Optimizing Your Game To Run On Facebook.com

Overview

Facebook offers several features designed to let your game shine in your players' browsers, allowing you to gracefully handle a wide range of window sizes, enable your players' and your game's use of Facebook features during play, and accept interactions from Facebook without disrupting your game.

Layout Optimization

Fluid Layout allows you to expand the size of your game to match the player’s browser dimensions. When enabled, it allows the iframe containing your game to fill the entire available width and/or height of browser window.

How your app content fills the available space for your Facebook Web Game and without fluid width and height.

In order to enable Fluid Layout you will first need to configure the settings for your app within the App Dashboard. Navigate to the Settings page for your app and locate the App on Facebook section, which will look like the image below.

Fluid Layout settings found inside the App Dashboard.

Fixed Width

Setting fixed width to No will set the width of the iframe that contains your game to 100%. Your content will then be left-aligned and the iframe will resize to fill the page if players change the width of their browser windows.

Setting fixed width to Yes will force the iframe to use a width of 760px. By default, the <body> element of the iframe in most browsers has margin:8px, so unless you override that, you will have 744 pixels for content.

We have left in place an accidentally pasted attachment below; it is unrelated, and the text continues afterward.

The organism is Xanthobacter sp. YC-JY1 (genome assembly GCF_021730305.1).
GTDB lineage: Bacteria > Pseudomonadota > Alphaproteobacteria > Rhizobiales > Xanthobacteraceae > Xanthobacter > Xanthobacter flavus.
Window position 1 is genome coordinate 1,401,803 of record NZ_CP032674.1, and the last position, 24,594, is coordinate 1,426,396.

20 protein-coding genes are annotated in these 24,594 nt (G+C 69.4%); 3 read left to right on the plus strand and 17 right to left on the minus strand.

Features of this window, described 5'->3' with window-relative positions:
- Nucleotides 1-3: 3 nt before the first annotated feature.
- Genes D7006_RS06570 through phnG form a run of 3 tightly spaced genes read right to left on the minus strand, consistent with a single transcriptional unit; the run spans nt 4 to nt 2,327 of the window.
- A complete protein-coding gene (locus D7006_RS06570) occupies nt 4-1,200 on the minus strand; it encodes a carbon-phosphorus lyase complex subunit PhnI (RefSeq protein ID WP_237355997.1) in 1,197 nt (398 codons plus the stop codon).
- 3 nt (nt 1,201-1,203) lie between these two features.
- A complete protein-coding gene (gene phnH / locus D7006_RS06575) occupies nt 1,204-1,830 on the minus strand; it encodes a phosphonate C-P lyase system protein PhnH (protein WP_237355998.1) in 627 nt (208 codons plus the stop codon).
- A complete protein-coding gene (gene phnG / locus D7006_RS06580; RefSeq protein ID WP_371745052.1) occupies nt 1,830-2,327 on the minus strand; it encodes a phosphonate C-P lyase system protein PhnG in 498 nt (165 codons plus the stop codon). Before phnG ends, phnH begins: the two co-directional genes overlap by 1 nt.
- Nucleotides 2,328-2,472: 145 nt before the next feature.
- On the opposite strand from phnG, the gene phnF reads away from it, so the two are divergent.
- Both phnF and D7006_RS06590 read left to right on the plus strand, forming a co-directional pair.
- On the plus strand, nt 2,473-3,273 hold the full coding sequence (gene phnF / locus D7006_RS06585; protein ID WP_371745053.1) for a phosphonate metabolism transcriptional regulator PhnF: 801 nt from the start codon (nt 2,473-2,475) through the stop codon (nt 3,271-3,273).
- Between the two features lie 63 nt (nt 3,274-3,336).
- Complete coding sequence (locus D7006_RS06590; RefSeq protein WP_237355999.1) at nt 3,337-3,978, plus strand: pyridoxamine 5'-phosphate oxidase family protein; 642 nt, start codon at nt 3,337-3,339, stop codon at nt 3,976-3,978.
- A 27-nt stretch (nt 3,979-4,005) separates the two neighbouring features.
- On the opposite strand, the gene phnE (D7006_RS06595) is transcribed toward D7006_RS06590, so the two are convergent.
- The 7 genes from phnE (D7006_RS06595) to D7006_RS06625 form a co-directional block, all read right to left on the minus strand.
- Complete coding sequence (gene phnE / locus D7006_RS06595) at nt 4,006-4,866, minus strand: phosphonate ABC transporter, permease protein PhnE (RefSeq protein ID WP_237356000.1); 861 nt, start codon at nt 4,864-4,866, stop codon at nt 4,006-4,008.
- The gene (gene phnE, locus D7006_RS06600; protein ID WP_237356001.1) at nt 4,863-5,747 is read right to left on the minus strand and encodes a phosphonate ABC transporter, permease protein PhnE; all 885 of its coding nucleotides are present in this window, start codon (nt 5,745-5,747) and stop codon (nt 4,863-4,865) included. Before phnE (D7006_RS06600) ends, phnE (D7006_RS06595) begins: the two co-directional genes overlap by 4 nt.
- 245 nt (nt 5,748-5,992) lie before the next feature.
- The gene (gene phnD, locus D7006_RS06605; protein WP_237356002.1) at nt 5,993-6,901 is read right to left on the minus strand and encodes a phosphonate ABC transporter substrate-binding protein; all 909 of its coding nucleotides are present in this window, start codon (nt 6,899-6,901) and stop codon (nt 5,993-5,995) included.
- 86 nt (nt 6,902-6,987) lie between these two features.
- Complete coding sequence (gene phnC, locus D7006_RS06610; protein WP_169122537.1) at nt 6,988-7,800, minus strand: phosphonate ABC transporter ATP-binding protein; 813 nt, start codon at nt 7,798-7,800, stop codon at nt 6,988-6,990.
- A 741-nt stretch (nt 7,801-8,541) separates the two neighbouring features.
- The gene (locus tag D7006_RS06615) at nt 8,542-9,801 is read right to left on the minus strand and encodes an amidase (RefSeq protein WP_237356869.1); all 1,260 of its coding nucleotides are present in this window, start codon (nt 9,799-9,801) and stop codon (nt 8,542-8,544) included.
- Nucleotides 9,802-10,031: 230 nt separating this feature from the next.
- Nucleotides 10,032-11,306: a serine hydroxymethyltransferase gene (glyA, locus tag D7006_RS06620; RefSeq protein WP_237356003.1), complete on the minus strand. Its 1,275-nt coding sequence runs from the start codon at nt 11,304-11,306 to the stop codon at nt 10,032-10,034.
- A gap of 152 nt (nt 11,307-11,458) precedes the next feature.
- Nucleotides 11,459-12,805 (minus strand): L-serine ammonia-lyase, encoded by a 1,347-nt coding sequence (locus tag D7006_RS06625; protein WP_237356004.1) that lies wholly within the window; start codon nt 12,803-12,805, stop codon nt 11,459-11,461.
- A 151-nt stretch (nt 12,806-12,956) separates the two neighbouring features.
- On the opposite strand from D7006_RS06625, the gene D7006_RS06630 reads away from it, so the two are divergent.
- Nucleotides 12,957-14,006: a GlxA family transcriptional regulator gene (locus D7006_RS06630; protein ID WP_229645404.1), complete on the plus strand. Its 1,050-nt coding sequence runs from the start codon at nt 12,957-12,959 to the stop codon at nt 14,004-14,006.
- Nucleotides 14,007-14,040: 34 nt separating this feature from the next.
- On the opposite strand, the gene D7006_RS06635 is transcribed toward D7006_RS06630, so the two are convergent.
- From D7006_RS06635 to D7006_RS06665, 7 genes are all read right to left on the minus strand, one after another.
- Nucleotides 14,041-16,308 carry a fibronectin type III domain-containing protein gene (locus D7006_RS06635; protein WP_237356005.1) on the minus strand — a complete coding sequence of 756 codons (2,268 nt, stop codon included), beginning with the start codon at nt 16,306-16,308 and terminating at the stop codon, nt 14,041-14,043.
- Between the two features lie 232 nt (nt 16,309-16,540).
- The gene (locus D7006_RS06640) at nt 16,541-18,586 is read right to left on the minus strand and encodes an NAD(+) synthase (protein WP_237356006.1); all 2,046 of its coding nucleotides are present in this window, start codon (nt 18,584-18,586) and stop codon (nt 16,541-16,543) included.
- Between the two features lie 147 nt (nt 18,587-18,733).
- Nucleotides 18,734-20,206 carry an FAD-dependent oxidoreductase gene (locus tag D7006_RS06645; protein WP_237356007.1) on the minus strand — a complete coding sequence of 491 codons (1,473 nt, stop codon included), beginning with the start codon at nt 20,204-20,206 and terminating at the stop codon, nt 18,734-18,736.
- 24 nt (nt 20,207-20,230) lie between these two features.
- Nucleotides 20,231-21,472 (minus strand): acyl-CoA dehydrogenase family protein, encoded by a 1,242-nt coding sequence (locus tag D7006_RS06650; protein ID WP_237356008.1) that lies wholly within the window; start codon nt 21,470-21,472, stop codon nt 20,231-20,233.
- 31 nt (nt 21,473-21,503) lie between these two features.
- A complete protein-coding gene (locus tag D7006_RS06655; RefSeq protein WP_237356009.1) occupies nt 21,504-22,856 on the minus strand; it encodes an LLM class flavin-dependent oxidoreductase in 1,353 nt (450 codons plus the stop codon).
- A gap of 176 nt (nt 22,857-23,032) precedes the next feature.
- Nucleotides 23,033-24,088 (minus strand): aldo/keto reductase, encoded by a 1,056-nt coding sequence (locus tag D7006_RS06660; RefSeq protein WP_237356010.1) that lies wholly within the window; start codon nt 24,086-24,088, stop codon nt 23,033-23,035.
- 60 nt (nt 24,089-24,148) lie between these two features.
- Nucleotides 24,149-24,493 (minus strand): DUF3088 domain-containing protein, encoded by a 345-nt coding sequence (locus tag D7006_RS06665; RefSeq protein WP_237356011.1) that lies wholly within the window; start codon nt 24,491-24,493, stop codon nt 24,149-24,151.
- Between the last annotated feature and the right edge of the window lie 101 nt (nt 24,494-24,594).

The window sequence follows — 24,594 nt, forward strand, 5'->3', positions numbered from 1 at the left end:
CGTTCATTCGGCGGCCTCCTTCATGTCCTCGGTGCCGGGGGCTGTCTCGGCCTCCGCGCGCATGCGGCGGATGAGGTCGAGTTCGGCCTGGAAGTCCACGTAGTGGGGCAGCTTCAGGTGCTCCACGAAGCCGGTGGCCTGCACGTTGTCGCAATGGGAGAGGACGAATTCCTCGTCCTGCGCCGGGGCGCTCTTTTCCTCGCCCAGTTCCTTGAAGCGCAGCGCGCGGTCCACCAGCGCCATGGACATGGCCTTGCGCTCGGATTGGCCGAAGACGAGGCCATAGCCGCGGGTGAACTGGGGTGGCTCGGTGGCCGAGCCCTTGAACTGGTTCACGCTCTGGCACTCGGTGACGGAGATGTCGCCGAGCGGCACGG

Fixed Height

Setting fixed height to No will set the height of the iframe that contains your app to 100%. If the browser window is resized, the iframe will resize too, and there will be a scrollbar if your content exceeds the available height.

Setting fixed height to Yes will force the iframe to use a height value which you specify, in pixels, as an additional setting on the App Dashboard.

Fluid Layout

Once you have enabled fluid width and height by setting the fixed settings to No, you will then need to develop your app to support variable dimensions as well as dynamic resizing, as a viewer can resize their browser at any time.

Your app should scale to use all available screen space and, if necessary, listen for the JavaScript window.onresize event to adjust its layout dynamically. In many cases HTML and CSS can handle a dynamic layout without the need of JavaScript, but if you've specified element sizes in absolute units, you may need to run code during a window.onresize event. To prevent flickering or excessive re-layout, it may be advisable to only run the resize handler 30-60 times per second, or when the size change exceeds some threshold.

HTML example

For an HTML app, set the height and width of the app's parent element to 100%. If you need to reorient any UI elements within your HTML app, you can do so via the window.onresize event as with any normal HTML page.